The opinion of the court was delivered by: HOLTZOFF
This is an application in an action to establish nationality brought under Section 503 of the Nationality Act of 1940, U.S. Code, Title 8, Section 903,
for a certificate of identity which would permit the plaintiff to proceed from China to the United States in order to testify at the trial of this action.
The Court is of the opinion that power to grant this relief does not exist since the statute vests the authority to do so solely and finally in the Secretary of State. The Court concurs with the opinion of Judge Goodman in the Northern District of California in the case of Yee Gwing Mee v. Acheson, D.C., 108 F.Supp. 502, who held that the power does not exist. The same result was reached in this district by Judge Sugarman in Eng v. Acheson, D.C., 108 F.Supp. 682.
The Court is not unmindful of the fact that Judge Driver in the Eastern District of Washington reached the opposite result. This Court, however, agrees with the reasoning of Judge Goodman and of Judge Sugarman, rather than with the reasoning of Judge Driver. It should be observed that Judge Driver's decision was made before Judge Goodman's and that Judge Goodman expressly referred to it but expressed disagreement with it.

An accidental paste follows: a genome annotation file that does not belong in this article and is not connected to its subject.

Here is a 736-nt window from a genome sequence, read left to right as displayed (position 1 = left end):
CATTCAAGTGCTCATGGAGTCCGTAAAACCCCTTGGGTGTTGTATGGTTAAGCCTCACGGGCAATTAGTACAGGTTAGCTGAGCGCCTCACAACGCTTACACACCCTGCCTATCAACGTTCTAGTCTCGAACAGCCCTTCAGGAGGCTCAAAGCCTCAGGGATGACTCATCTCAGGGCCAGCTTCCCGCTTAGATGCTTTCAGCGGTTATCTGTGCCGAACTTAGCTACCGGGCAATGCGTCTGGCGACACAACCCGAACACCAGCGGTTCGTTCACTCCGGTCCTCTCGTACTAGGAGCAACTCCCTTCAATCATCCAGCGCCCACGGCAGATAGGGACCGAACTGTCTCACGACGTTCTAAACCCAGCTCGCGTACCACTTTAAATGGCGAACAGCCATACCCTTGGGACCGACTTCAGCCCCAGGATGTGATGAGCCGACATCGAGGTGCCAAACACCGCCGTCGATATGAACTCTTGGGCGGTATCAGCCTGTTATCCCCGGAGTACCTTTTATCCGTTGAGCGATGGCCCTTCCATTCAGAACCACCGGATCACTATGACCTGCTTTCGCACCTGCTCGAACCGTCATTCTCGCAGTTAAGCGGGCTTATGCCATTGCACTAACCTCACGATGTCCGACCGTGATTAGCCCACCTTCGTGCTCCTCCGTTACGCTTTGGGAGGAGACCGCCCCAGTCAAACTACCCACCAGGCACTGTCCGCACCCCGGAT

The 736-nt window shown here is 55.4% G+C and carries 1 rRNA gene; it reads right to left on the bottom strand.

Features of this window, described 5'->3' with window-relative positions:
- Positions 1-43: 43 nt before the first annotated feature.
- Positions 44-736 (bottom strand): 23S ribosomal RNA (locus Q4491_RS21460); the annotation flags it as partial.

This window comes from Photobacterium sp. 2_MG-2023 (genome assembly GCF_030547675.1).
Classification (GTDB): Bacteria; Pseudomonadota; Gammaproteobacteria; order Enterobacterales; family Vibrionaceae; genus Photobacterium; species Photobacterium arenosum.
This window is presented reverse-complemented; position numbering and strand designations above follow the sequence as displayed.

Even if power to grant the relief existed, the Court would be constrained to deny the application in the exercise of discretion. The statute provides that such a certificate of identity may be granted only upon a showing that the action is brought in good faith, in other words, upon a showing of a meritorious cause of action, and that the plaintiff has a probability of recovery at the trial.
The burden is placed affirmatively on the plaintiff. No attempt to sustain this burden has been made on this application. Good faith cannot be presumed merely from the fact of the bringing of the action. Good faith must be established by an affirmative showing to that effect.
The Court is not unmindful of the fact that the denial of an application such as this may thwart plaintiff in the assertion of his right to seek citizenship and as a practical matter may even result in a defeat of the action. There are, however, countervailing considerations. If such certificates were issued as a matter of course then it is entirely conceivable that many such actions would be brought for the purpose of securing a temporary entry into the United States even if the claim of citizenship has no sound basis. The Government would then be confronted with the usual difficulties that surround efforts to deport an alien who has been admitted even temporarily.
For the two reasons stated, the motion ...